Context: We're talking about interviews for knowledge workers, like computer programmers, bankers, managers and so on. Highly paid intellectual jobs.
Body language is very important for both the interviewer and the interviewee: it greatly influences the first impression, so it's indicated for both to be a bit careful about that.
For me, it's a crucial component (it tells me a lot about what kind of person you are and your soft skills). But how can I, as an interviewer, correctly establish the candidate's body language baseline? Most candidates are nervous (it's natural/normal) and it's very hard to establish their normal body language and tics.
Maybe this person normally sits with their legs crossed 90% of the time; maybe they do empty swallows every 30 seconds; maybe they simply have a habit of constantly biting their lips when they're relaxed.
As an interviewer, I need to know these things, otherwise I'll draw the wrong conclusion about them.
Yes, the world is a Bell curve and most body language habits fall into the standard deviation i.e. most people have the same nervous tics and pacifiers. But I think it's irresponsible to not consider exceptions, otherwise you might be passing up a great candidate for the position simply because you find him/her way too nervous when in fact they're actually not (for example, if you were hiring for a position where they would have to deal with clients a lot). I know conclusions should be drawn from a cluster of signals, not just one, but I want to catch the single ones too.
So, what I thought was a good strategy is to have a VERY stress-free atmosphere at the beginning of the interview to make the candidate relax as much as possible. That way, you may get very close to the baseline. But, there are some problems with this:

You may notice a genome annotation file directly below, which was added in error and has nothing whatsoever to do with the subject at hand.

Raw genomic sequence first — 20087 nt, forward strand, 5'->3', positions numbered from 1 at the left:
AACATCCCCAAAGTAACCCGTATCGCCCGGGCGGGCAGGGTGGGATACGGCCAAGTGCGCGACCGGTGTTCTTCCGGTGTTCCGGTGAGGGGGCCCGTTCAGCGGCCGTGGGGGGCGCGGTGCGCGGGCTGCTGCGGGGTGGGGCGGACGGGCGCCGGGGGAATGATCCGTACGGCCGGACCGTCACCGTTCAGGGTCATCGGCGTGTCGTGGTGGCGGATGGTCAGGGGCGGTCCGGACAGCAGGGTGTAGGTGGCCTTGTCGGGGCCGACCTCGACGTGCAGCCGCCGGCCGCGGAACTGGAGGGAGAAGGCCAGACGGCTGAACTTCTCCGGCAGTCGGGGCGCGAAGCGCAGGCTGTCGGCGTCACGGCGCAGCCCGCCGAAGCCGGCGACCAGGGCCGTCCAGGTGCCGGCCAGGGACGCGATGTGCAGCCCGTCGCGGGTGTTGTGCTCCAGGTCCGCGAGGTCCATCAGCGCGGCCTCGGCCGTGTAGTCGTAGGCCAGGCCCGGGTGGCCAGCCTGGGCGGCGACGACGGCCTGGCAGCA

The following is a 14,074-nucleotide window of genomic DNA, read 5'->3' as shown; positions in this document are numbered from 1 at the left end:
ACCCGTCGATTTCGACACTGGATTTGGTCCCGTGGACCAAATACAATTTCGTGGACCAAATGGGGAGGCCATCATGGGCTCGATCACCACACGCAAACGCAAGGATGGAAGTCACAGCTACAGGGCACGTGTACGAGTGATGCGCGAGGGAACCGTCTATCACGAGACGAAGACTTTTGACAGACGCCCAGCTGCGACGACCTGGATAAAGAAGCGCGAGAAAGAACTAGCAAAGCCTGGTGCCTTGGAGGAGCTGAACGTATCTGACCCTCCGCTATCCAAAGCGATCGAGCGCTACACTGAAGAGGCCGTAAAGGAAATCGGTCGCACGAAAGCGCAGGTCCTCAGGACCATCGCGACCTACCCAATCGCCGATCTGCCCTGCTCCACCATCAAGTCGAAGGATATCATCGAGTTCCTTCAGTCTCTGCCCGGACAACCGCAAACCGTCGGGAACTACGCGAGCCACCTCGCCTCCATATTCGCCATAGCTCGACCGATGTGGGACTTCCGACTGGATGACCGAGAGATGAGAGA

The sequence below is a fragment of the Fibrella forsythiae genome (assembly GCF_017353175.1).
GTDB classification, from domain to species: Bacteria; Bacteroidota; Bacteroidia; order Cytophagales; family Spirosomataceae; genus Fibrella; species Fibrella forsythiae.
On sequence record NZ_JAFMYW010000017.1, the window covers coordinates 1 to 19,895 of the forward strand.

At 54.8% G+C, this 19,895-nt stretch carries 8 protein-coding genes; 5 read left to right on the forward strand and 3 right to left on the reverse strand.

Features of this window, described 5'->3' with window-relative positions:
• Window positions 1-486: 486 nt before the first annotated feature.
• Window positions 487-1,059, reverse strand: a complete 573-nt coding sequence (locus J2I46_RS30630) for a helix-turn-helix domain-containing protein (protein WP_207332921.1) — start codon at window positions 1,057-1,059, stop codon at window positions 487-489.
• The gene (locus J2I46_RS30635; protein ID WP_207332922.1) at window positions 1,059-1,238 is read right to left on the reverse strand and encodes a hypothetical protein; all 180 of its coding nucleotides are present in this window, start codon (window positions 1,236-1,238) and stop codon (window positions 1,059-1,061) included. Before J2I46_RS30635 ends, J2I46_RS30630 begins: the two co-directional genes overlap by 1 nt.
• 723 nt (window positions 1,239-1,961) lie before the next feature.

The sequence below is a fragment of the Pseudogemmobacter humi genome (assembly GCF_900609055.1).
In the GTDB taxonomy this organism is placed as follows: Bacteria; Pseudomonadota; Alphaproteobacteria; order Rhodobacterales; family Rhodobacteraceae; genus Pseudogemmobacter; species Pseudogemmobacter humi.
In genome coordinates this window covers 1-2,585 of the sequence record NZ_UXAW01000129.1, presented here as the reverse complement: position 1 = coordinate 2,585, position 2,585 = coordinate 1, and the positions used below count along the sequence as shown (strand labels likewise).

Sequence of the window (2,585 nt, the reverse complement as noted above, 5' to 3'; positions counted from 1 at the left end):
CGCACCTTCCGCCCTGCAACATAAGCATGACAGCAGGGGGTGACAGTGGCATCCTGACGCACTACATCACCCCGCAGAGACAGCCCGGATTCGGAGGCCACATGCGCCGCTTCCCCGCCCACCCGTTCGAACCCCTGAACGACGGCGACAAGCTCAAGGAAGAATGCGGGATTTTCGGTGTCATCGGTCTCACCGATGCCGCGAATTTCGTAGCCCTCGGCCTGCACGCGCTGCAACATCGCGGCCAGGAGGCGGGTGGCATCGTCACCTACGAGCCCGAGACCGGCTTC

- for most people, it takes about 10-15 minutes to fully relax, which can be quite a long time. You would have to find a sufficiently long list of subjects to fill this "small talk" portion of the interview
- since most interviews happen with the people sitting at opposite sides of the table, you can't see the bottom half of their body. And there's A LOT going on there, from a body-language perspective (actually I think this applies to all portions of the interview)
- a lot of people won't relax properly, even at this stage because they'll remember every 20 seconds "Oh my god, I'm at an interview!"
So, in combination of the above solution (10-15 minutes relaxing) maybe try always interviewing people in pairs? I mean 2 interviewers, 1 candidate. One of the interviewers should sit further away and not say anything, but simply evaluate the candidate's behaviour and demenour.
This achieves 3 things:
- having the other interviewer focus solely on body language will be more accurate since the "main" interviewer will be able to focus on the actual conversation and its details
- sitting further away (10-15 feet) gives them a good angle to see the candidate's legs and feet, which is key here. This is because the candidate will tend to loosen the control over them because the "main" interviewer can't see them (sitting at a table, remember?).
- by being at a safe distance and not saying anything, the candidate might just forget about the second interviewer and just consider them "part of the decoration".
Another possible way would be to interview people at a restaurant or the company's own lunch room at lunch time, again with a very friendly, informal and relaxing conversation. This tends to maximize relaxations (I know it works for me :D), but it's very impractical and also very poor in details since you normally wouldn't talk about job details when people around you are within earshot.
A third solution would be to ask the candidate to hang out after the interview, explicitly saying that the interview and evaluation is over. I could then compare their body language before and after the interview.
This has 2 problems:
- even though the interview is over, most people will still remain in the same "zone" because they don't want to say something stupid and blow the interviewer's impression about them
- doing the comparison backwards tends to be less effective and less accurate because it doesn't come naturally
I like the first solution the most (2nd interviewer at a safe distance) but I want to hear what you guys/girls think. Is there a better way?
Thank you in advance.